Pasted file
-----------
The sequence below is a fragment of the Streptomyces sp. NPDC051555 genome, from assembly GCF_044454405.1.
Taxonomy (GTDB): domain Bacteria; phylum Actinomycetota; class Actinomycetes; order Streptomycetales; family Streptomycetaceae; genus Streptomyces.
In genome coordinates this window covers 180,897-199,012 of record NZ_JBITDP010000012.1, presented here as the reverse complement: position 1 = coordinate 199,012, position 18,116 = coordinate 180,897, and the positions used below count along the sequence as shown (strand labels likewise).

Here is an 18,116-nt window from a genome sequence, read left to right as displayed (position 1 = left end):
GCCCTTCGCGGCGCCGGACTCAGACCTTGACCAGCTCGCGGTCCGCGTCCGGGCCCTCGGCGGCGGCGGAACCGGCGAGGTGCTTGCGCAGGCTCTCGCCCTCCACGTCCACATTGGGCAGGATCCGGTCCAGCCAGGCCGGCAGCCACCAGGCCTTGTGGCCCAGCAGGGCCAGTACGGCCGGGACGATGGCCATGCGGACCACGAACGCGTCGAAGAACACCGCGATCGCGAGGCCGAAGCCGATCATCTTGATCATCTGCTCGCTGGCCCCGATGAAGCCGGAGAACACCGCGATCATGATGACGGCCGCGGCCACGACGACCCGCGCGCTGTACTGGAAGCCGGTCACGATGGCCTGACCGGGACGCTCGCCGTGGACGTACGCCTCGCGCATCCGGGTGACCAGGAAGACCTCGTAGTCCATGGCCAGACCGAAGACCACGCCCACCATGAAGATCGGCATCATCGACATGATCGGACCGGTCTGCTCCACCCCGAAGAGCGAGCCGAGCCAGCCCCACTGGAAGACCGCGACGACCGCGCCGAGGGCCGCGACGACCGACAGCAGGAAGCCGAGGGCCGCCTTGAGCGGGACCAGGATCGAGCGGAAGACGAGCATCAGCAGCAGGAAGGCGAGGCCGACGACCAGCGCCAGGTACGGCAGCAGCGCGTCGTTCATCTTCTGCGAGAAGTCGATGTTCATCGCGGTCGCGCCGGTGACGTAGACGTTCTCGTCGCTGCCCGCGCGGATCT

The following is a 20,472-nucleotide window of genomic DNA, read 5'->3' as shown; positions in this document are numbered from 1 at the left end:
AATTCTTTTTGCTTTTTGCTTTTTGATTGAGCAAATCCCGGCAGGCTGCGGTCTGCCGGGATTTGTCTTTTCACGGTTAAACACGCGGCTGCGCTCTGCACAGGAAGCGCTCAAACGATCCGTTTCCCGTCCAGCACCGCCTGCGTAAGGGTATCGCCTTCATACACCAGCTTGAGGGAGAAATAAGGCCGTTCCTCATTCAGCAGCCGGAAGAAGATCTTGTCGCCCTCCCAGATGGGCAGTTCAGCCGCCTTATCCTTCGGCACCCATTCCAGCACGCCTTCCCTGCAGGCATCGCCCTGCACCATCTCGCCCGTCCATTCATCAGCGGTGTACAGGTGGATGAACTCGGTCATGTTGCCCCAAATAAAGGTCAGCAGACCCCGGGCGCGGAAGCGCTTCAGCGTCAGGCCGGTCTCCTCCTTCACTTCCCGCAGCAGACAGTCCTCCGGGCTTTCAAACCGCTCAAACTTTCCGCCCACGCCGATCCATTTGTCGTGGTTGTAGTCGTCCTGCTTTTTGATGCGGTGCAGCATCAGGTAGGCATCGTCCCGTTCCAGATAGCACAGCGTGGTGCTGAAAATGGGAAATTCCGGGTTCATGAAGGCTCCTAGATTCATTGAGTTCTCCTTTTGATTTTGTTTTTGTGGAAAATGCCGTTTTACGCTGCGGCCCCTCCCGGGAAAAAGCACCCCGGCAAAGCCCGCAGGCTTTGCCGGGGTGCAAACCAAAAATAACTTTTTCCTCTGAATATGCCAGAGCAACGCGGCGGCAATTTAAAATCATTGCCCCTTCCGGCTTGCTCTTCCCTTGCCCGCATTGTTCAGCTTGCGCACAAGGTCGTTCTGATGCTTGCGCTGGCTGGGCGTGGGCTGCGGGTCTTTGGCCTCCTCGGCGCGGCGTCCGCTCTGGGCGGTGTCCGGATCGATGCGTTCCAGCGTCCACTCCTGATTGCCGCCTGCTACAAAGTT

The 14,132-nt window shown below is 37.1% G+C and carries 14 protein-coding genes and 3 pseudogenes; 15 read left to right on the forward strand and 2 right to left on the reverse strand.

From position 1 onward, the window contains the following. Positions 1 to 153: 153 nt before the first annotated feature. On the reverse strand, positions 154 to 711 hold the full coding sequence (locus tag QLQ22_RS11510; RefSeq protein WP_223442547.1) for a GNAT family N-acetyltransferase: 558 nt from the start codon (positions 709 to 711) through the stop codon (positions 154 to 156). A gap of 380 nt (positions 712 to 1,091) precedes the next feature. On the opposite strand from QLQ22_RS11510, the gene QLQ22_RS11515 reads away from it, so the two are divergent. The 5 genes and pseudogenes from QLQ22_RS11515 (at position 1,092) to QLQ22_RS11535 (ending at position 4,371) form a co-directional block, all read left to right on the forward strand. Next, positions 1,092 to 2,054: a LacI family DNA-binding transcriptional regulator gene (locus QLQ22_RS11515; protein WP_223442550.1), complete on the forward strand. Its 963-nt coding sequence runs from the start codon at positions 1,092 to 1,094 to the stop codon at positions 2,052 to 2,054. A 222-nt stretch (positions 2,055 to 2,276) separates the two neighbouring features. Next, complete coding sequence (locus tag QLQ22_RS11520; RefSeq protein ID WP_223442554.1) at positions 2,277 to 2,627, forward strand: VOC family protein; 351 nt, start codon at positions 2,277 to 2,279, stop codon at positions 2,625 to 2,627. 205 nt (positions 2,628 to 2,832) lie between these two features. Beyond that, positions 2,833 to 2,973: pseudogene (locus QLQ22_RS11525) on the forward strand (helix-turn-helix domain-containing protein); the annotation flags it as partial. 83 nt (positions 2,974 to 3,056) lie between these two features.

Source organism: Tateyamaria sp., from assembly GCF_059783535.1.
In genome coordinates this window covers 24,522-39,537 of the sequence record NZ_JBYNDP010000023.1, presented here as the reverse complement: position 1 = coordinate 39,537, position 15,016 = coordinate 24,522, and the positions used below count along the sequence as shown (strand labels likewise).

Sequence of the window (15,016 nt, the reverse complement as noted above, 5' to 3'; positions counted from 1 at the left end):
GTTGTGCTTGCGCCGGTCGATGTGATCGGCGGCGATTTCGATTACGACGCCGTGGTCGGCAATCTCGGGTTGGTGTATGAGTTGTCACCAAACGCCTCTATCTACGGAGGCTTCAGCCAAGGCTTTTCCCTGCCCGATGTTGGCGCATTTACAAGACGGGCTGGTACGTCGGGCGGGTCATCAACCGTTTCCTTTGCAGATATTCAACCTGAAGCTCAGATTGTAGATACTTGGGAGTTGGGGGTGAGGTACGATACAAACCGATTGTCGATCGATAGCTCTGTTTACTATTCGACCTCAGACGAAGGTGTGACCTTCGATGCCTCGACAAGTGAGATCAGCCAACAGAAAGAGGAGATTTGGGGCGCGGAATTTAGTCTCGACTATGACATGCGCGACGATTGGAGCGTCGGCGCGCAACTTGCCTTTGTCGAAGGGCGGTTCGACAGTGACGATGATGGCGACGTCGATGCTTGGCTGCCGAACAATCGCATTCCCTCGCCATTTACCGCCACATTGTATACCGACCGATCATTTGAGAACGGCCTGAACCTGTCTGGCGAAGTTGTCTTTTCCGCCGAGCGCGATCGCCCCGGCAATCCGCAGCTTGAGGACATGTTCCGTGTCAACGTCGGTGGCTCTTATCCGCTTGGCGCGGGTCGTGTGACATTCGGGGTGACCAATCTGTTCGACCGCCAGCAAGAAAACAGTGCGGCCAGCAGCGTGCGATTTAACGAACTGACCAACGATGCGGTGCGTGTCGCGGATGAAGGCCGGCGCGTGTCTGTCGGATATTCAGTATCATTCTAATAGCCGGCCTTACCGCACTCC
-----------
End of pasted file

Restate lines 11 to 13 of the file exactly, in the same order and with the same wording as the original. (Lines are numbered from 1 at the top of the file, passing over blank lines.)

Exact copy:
In genome coordinates this window covers 24,522-39,537 of the sequence record NZ_JBYNDP010000023.1, presented here as the reverse complement: position 1 = coordinate 39,537, position 15,016 = coordinate 24,522, and the positions used below count along the sequence as shown (strand labels likewise).

Sequence of the window (15,016 nt, the reverse complement as noted above, 5' to 3'; positions counted from 1 at the left end):
GTTGTGCTTGCGCCGGTCGATGTGATCGGCGGCGATTTCGATTACGACGCCGTGGTCGGCAATCTCGGGTTGGTGTATGAGTTGTCACCAAACGCCTCTATCTACGGAGGCTTCAGCCAAGGCTTTTCCCTGCCCGATGTTGGCGCATTTACAAGACGGGCTGGTACGTCGGGCGGGTCATCAACCGTTTCCTTTGCAGATATTCAACCTGAAGCTCAGATTGTAGATACTTGGGAGTTGGGGGTGAGGTACGATACAAACCGATTGTCGATCGATAGCTCTGTTTACTATTCGACCTCAGACGAAGGTGTGACCTTCGATGCCTCGACAAGTGAGATCAGCCAACAGAAAGAGGAGATTTGGGGCGCGGAATTTAGTCTCGACTATGACATGCGCGACGATTGGAGCGTCGGCGCGCAACTTGCCTTTGTCGAAGGGCGGTTCGACAGTGACGATGATGGCGACGTCGATGCTTGGCTGCCGAACAATCGCATTCCCTCGCCATTTACCGCCACATTGTATACCGACCGATCATTTGAGAACGGCCTGAACCTGTCTGGCGAAGTTGTCTTTTCCGCCGAGCGCGATCGCCCCGGCAATCCGCAGCTTGAGGACATGTTCCGTGTCAACGTCGGTGGCTCTTATCCGCTTGGCGCGGGTCGTGTGACATTCGGGGTGACCAATCTGTTCGACCGCCAGCAAGAAAACAGTGCGGCCAGCAGCGTGCGATTTAACGAACTGACCAACGATGCGGTGCGTGTCGCGGATGAAGGCCGGCGCGTGTCTGTCGGATATTCAGTATCATTCTAATAGCCGGCCTTACCGCACTCC